Charlestown State Prison

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Charlestown State Prison in 1840

Charlestown State Prison was a correctional facility in Charlestown, Boston, Massachusetts operated by the Massachusetts Department of Correction. The facility was built at Lynde's Point, now at the intersection of Austin street and New Rutherford avenue, and in proximity to the Boston and Maine Railroad tracks that intersected with the Eastern Freight Railroad tracks. Bunker Hill Community College occupies the site that the prison once occupied.[1]

In 1803 the Massachusetts General Court passed an act approving the construction of a prison.[1] The prison opened in 1805.[2] In 1828 the construction of a north wing was underway. The construction of the south wing occurred in 1850.[1] In 1853 the Legislature of Massachusetts voted to build a prison to replace Charlestown.[3] The prison's space increased as time passed. By 1867 the state converted a guardroom into hundreds of prison cells.[1] On the morning of April 10, 1873, an Englishman named William Patterson, who was incarcerated for burglary, stabbed a turnkey named John E. Shaw. Shaw's injuries were so severe that he was not expected to live.[4]

The new prison, MCI Concord, opened in May 1878.[3] Many prisoners were transferred to the new prison.[1] Governor of Massachusetts George D. Robinson signed a bill ordering prisoners to be moved back to Charlestown on May 21, 1884.[3] In 1886 the west wing, with nearly 60 cells, was built in Charlestown.[1] In 1890 a prisoner named Moore escaped. During the same year "Chicken" Walsh, another prisoner, made an unsuccessful attempt to escape. At a later point a prison riot occurred.[5]

By 1903, of the prisoners at Charlestown, 75 were in life imprisonment, 54 had varying terms, and 863 were held under minimum and maximum sentence forms.[1] In 1920 Charlestown began manufacturing and issuing license plates.[6] The prison closed in November 1955, and prisoners were moved to other facilities.[1]

Notable prisoners[edit]

References[edit]

  1. ^ a b c d e f g h Barbo, Theresa Mitchell. The Cape Cod Murder of 1899: Edwin Ray Snow's Punishment and Redemption. The History Press, 2007. 29. Retrieved from Google Books on May 23, 2010. ISBN 1-59629-227-X, 9781596292277.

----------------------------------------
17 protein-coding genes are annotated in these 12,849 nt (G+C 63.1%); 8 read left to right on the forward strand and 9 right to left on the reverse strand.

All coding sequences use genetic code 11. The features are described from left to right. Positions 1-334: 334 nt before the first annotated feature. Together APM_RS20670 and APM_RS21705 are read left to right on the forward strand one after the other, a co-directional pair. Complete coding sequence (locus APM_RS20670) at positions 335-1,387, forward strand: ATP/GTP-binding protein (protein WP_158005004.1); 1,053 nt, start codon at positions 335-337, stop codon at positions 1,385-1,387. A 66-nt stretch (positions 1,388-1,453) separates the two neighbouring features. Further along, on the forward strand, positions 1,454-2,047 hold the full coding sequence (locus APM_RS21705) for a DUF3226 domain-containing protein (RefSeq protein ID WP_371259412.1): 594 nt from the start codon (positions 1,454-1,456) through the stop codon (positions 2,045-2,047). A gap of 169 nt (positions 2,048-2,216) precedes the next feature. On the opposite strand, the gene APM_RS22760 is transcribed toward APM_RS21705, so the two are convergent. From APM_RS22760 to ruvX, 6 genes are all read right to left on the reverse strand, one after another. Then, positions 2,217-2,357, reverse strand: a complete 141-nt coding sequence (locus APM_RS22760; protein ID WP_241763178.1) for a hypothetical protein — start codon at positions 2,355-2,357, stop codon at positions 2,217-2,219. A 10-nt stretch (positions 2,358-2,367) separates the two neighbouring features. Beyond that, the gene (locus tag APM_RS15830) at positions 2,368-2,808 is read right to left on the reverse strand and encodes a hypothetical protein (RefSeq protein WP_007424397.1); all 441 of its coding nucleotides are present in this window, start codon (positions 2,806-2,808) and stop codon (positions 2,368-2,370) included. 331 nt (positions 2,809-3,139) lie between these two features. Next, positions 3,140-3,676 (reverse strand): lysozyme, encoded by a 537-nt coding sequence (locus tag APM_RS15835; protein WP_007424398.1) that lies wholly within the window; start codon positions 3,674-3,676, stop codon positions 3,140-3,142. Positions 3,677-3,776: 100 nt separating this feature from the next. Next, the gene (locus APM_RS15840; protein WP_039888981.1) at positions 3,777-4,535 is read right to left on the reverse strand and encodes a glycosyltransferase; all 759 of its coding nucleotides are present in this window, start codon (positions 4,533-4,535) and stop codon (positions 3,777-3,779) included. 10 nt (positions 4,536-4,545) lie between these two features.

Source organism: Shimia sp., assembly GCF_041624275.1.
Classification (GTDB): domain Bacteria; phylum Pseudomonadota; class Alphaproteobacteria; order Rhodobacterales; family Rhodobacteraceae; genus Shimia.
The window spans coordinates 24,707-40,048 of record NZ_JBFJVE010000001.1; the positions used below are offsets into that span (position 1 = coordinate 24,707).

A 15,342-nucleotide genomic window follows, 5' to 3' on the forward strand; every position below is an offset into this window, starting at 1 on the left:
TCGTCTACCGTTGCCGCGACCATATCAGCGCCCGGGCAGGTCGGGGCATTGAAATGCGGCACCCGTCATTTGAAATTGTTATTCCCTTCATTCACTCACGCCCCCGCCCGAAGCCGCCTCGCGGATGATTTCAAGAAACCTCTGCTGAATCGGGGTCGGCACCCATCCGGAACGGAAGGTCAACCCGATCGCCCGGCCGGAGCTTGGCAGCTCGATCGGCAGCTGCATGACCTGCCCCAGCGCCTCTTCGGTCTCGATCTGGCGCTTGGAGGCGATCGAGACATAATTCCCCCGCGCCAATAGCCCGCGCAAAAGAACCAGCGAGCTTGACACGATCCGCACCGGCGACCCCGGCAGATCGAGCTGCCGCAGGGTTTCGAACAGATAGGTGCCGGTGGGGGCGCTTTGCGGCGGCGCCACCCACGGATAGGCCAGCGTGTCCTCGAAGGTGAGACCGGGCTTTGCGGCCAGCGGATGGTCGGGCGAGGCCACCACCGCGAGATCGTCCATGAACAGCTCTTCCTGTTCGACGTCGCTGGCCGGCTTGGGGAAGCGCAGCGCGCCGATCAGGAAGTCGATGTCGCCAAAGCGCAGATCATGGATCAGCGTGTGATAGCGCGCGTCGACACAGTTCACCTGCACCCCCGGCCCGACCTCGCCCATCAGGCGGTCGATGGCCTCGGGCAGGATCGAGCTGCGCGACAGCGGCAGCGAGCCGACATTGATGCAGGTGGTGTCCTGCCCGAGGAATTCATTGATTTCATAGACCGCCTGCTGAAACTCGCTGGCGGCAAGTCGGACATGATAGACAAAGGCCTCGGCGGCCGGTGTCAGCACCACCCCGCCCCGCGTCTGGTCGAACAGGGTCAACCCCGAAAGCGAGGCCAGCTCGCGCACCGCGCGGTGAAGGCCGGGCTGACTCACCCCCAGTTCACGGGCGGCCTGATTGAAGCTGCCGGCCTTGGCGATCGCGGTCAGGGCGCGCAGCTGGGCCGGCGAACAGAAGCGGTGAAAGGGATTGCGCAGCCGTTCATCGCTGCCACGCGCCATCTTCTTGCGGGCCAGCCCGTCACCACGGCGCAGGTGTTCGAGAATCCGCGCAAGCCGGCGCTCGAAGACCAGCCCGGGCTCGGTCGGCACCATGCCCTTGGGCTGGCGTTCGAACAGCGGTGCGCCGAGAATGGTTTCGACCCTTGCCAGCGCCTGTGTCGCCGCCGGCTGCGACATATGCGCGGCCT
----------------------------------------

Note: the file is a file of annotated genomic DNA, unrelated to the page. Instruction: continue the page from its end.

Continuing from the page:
2. ^ Goldsmith, Larry. "History from the inside out: prison life in nineteenth-century Massachusetts." Journal of Social History. Northern hemisphere Winter of 1997. 1. Retrieved on May 23, 2010.
  3. ^ a b c Around the Block. Massachusetts Department of Correction. "Volume 6, Issue 1. January 2010. 3 (3/4). Retrieved on May 23, 2010.
  4. ^ "ATTEMPTED MURDER IN PRISON.; A Turnkey in the Charlestown Prison Stabbed by a Convict." (Full PDF article) The New York Times. Wednesday April 10, 1873. Page 5. Retrieved on May 23, 2010.
  5. ^ "CONVICTS IN OPEN REVOLT; A DESPERATE FIGHT IN THE CHARLESTOWN PRISON. GUARDS USE THEIR CLUBS AND RIFLES FREELY -- A STRONG FORCE OF POLICE SUMMONED." (full PDF article) The New York Times. Wednesday August 8, 1890. Page 1. Retrieved on May 23, 2010.
  6. ^ "History of the Plate." Massachusetts Department of Transportation. Retrieved on May 23, 2010.
  7. ^ Gribben, Mark. "Jesse Harding Pomeroy." Crime Library. 17. Resurrection. Retrieved on November 27, 2010.
  8. ^ "Malcolm X--Man of Violence." Chicago Tribune. February 22, 1965. 2. "Arrested in Boston after a series of bur- , he was sent to the state prison at Charlestown."
  9. ^ Bruce Watson, Sacco and Vanzetti: The Men, the Murders, and the Judgment of Mankind (NY: Viking, 2007), 76, 82, 254-5, 308

Coordinates: 42°22′29.11″N 71°4′3.24″W / 42.3747528°N 71.0675667°W / 42.3747528; -71.0675667